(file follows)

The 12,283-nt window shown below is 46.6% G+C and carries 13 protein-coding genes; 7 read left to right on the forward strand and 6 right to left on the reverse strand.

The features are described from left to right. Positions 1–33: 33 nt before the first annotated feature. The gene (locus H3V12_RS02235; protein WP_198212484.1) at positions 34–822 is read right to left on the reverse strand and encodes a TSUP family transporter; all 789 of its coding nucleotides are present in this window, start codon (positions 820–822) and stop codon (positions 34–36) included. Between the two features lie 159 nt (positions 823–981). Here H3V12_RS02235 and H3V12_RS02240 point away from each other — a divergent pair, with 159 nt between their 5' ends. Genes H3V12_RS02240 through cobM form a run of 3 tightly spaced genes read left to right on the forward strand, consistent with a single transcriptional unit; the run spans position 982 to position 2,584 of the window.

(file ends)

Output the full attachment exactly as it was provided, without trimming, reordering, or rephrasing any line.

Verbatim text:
The 12,283-nt window shown below is 46.6% G+C and carries 13 protein-coding genes; 7 read left to right on the forward strand and 6 right to left on the reverse strand.

The features are described from left to right. Positions 1–33: 33 nt before the first annotated feature. The gene (locus H3V12_RS02235; protein WP_198212484.1) at positions 34–822 is read right to left on the reverse strand and encodes a TSUP family transporter; all 789 of its coding nucleotides are present in this window, start codon (positions 820–822) and stop codon (positions 34–36) included. Between the two features lie 159 nt (positions 823–981). Here H3V12_RS02235 and H3V12_RS02240 point away from each other — a divergent pair, with 159 nt between their 5' ends. Genes H3V12_RS02240 through cobM form a run of 3 tightly spaced genes read left to right on the forward strand, consistent with a single transcriptional unit; the run spans position 982 to position 2,584 of the window.